While predominantly utilizing conventional munitions, its true strength lies in its adaptability, aiding U.S. Navy naval operations and ocean surveillance. Outfitted with cutting-edge sensors, advanced targeting systems, and night vision capabilities for pilots, it maintains effectiveness regardless of the operating conditions.
Though only around 72 of the 744 planes produced remain operational from the initial fleet built through 1961, they are distributed among active forces, reserves, and a limited long-term storage. Despite their numerical constraint, these aircraft represent the United States' aerial dominance and are poised to remain a cornerstone of national defense until 2050.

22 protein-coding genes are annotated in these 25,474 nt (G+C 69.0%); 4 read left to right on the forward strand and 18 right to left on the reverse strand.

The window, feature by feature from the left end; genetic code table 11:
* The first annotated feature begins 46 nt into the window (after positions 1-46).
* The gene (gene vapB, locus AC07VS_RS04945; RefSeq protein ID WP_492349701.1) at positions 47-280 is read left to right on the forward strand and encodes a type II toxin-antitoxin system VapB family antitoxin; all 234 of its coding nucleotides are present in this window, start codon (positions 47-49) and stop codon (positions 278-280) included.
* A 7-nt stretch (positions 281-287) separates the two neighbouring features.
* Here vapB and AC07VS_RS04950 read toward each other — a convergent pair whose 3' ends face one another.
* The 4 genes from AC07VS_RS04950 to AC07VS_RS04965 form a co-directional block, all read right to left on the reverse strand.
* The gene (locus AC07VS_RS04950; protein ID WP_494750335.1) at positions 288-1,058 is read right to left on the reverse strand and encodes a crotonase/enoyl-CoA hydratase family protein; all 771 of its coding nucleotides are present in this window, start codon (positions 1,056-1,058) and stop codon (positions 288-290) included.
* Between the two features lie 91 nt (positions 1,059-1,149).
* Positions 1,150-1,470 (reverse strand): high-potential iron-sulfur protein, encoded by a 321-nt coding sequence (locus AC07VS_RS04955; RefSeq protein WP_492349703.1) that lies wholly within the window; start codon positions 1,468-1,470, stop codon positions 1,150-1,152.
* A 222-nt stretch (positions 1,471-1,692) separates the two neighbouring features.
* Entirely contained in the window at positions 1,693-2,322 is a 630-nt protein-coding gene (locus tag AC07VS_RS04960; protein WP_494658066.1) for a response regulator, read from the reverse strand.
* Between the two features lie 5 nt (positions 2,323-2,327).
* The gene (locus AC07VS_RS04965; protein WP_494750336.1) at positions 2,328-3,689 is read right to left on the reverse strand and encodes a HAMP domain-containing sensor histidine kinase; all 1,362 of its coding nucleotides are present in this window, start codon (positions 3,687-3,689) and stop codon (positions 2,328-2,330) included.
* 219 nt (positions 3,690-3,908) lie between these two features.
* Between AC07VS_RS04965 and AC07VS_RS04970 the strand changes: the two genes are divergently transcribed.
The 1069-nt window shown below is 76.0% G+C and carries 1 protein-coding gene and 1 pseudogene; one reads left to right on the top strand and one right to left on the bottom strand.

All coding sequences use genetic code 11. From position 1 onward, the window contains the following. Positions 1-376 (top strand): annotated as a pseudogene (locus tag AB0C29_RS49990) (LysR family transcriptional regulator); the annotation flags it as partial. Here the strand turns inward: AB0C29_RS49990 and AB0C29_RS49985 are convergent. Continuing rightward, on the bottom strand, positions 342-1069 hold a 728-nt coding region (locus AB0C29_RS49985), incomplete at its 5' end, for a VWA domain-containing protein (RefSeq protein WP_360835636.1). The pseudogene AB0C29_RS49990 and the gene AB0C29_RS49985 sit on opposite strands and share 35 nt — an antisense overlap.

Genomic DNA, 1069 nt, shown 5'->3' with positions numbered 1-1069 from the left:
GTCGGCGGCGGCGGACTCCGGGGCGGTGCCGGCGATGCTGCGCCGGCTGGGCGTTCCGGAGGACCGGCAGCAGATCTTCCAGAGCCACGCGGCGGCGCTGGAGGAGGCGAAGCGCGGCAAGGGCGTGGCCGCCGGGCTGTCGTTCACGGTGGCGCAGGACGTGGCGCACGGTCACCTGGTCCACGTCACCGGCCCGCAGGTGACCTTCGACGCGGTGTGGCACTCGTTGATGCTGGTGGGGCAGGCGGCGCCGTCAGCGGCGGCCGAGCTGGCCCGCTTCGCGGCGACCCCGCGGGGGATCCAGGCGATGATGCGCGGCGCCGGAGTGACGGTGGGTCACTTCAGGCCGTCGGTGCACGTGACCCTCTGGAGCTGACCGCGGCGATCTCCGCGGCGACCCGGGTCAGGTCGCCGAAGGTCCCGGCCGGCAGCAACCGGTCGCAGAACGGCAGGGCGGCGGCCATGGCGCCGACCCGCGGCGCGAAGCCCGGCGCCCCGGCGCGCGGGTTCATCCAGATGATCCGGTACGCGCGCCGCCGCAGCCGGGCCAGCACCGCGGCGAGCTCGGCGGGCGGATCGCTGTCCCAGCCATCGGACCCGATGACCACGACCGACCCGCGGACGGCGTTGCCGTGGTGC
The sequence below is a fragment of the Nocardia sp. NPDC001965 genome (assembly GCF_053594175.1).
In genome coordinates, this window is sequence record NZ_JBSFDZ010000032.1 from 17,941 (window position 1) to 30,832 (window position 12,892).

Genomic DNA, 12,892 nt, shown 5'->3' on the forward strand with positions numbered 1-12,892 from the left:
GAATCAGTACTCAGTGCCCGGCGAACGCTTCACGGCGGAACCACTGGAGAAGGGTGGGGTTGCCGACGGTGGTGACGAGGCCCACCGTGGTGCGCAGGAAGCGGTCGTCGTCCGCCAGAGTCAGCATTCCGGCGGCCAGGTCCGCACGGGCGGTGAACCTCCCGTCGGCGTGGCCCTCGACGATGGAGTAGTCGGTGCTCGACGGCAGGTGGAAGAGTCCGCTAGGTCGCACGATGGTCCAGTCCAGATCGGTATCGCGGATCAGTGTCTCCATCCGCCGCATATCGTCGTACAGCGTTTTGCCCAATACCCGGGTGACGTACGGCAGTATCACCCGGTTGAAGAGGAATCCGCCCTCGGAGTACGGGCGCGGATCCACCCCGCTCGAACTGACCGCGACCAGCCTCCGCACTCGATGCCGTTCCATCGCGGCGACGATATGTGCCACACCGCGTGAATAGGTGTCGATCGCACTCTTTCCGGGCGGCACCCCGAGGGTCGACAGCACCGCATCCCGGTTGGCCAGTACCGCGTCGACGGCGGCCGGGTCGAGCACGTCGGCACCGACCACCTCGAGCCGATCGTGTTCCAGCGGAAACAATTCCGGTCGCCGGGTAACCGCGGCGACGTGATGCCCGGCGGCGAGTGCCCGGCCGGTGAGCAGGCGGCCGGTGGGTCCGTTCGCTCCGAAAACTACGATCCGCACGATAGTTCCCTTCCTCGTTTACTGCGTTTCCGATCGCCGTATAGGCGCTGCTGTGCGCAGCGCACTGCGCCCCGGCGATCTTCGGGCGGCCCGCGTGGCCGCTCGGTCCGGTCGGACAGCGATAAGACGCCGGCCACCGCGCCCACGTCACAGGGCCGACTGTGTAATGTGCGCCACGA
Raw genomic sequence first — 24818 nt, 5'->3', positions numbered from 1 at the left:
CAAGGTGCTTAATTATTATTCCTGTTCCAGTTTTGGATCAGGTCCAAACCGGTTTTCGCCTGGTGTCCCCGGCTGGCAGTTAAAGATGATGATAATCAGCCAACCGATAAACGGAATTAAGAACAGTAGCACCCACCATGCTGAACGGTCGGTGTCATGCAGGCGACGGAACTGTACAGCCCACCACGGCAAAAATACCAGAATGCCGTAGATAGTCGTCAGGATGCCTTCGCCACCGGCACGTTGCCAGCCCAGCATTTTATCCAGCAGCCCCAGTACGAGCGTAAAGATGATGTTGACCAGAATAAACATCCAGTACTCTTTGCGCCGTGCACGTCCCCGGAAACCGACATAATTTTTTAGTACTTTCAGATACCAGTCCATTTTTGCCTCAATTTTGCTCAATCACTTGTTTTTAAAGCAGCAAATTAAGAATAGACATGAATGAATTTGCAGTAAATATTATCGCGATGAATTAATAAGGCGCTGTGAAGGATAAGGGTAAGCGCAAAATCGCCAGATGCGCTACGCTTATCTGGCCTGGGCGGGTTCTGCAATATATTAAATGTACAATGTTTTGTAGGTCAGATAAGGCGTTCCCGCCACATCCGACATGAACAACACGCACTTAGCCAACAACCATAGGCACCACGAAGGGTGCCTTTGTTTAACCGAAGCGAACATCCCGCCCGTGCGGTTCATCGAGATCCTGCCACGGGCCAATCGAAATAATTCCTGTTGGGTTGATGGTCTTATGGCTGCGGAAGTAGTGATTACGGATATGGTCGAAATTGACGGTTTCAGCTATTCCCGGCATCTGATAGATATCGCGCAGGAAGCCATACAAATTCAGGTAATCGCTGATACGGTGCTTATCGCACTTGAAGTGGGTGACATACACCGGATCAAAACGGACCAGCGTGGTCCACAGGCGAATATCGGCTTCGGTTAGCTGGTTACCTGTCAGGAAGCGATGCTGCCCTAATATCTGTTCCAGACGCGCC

Sikorsky MH-53E Sea Dragon Helicopter Mine Countermeasures Squadron HM-15 Naval Station Norfolk:
The MH-53E Sea Dragon, operated by the Helicopter Mine Countermeasures Squadron (HM-15 Blackhawks) stationed at Naval Station Norfolk, holds a pivotal role within the US Navy, excelling in multifaceted operations. Primarily designed for Airborne Mine Countermeasures (AMCM), this helicopter boasts specialized equipment for detecting, sweeping, and neutralizing mines, significantly bolstering maritime security. Its adaptability to various AMCM devices renders it indispensable for these intricate tasks.